The Florida City of Riviera Beach paid a $600,000 to hackers who took over its computer system in a ransomware extortion operation, paralyzing the city's operations, according to the Palm Beach Post.
Everyone from the city council on down was been left without email and phone service. Paychecks that were supposed to be direct-deposited to employee bank accounts instead had to be hand-printed by finance department staffers working overtime. Police searched their closets to find paper tickets for issuing traffic citations.
In a meeting Monday night announced only days before, the board voted 5-0 to authorize the city insurer to pay 65 bitcoins, a hard-to-track cryptocurrency valued at approximately $592,000. An additional $25,000 would come out of the city budget, to cover its policy deductible. Without discussion on the merits, the board tackled the agenda item in two minutes, voted and moved on. -Palm Beach Post
The Riviera Beach City Council unanimously voted last week to meet the hackers' demands, after the Palm Beach suburb's records were encrypted. The counsel had previously voted to spend $1 million on computer upgrades three weeks ago.
According to the Post, the FBI and DHS are investigating the attack, which began after someone in the police department opened an infected email on May 29.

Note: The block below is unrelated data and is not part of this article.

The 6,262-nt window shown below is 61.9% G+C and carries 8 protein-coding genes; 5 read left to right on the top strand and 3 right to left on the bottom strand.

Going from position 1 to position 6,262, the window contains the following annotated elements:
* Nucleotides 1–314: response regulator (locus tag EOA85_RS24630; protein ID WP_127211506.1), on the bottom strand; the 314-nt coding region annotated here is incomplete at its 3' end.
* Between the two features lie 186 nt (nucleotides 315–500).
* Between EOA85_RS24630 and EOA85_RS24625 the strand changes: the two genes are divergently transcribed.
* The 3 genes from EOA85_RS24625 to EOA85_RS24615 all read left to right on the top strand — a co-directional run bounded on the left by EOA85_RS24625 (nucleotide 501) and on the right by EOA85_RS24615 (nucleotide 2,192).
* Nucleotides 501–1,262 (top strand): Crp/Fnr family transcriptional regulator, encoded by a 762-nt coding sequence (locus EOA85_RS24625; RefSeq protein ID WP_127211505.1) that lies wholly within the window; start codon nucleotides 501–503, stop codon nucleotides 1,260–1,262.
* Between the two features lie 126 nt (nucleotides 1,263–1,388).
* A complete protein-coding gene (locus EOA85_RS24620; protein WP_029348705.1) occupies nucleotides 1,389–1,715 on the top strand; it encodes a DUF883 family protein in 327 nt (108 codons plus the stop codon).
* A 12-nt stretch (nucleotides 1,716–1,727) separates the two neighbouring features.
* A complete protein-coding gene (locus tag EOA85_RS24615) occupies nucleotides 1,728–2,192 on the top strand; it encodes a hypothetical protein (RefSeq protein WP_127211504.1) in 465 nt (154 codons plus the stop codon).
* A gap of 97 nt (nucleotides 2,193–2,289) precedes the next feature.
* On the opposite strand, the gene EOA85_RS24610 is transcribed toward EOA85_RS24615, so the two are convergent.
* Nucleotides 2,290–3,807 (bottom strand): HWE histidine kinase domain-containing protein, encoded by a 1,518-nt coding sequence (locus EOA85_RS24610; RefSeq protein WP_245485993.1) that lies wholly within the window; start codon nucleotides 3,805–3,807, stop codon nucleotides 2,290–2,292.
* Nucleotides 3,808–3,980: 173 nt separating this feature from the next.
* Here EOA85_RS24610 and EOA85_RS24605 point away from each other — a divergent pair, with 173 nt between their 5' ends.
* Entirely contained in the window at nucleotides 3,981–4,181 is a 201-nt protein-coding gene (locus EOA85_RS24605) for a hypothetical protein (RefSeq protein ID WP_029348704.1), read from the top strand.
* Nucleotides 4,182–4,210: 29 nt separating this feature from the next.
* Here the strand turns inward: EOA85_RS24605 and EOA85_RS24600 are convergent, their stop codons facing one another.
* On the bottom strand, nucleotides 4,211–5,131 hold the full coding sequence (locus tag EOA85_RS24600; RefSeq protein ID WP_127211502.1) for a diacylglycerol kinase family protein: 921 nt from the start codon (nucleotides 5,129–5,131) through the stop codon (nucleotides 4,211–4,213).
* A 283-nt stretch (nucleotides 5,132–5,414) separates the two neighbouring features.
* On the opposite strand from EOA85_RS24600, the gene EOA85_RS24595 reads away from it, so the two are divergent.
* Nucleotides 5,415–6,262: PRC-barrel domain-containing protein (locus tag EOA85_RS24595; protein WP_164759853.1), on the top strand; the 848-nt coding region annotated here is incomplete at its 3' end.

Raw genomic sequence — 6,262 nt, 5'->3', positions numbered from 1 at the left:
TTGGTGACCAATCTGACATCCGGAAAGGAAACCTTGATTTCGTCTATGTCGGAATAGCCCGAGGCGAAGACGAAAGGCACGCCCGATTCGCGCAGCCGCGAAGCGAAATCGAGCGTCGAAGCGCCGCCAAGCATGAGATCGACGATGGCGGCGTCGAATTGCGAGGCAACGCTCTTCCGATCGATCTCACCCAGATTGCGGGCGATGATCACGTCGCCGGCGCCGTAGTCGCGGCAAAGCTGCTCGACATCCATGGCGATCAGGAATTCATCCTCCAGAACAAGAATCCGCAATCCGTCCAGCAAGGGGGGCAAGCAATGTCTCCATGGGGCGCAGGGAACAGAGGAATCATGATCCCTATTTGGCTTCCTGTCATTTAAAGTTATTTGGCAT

"This whole thing is so new to me and so foreign and it’s almost where I can’t even believe that this happens but I’m learning that it’s not as uncommon as we would think it is," said Council Chairwoman KaShamba Miller-Anderson in a Wednesday statement. "Every day I’m learning how this even operates, because it just sounds so far fetched to me."
According to the U.S. Department of Homeland Security, ransomware is the fastest growing malware threat, targeting both individuals and organizations. In 2018, the massive "SamSam" virus disrupted the flight information system, baggage displays and email at Cleveland Hopkins International Airport, while another attack crippled computers at the Port of San Diego.
The Atlanta attack cost the city an estimated $17 million, according to VICE, while the Palm Beach County village of Palm Springs paid an undisclosed amount to hackers after being hit in 2018 - yet still lost two years of data according to the Post.
"Ransomware is commonly delivered through phishing emails or via 'drive-by downloads," according to Homeland Security, adding "Phishing emails often appear as though they have been sent from a legitimate organization or someone known to the victim and entice the user to click on a malicious link or open a malicious attachment."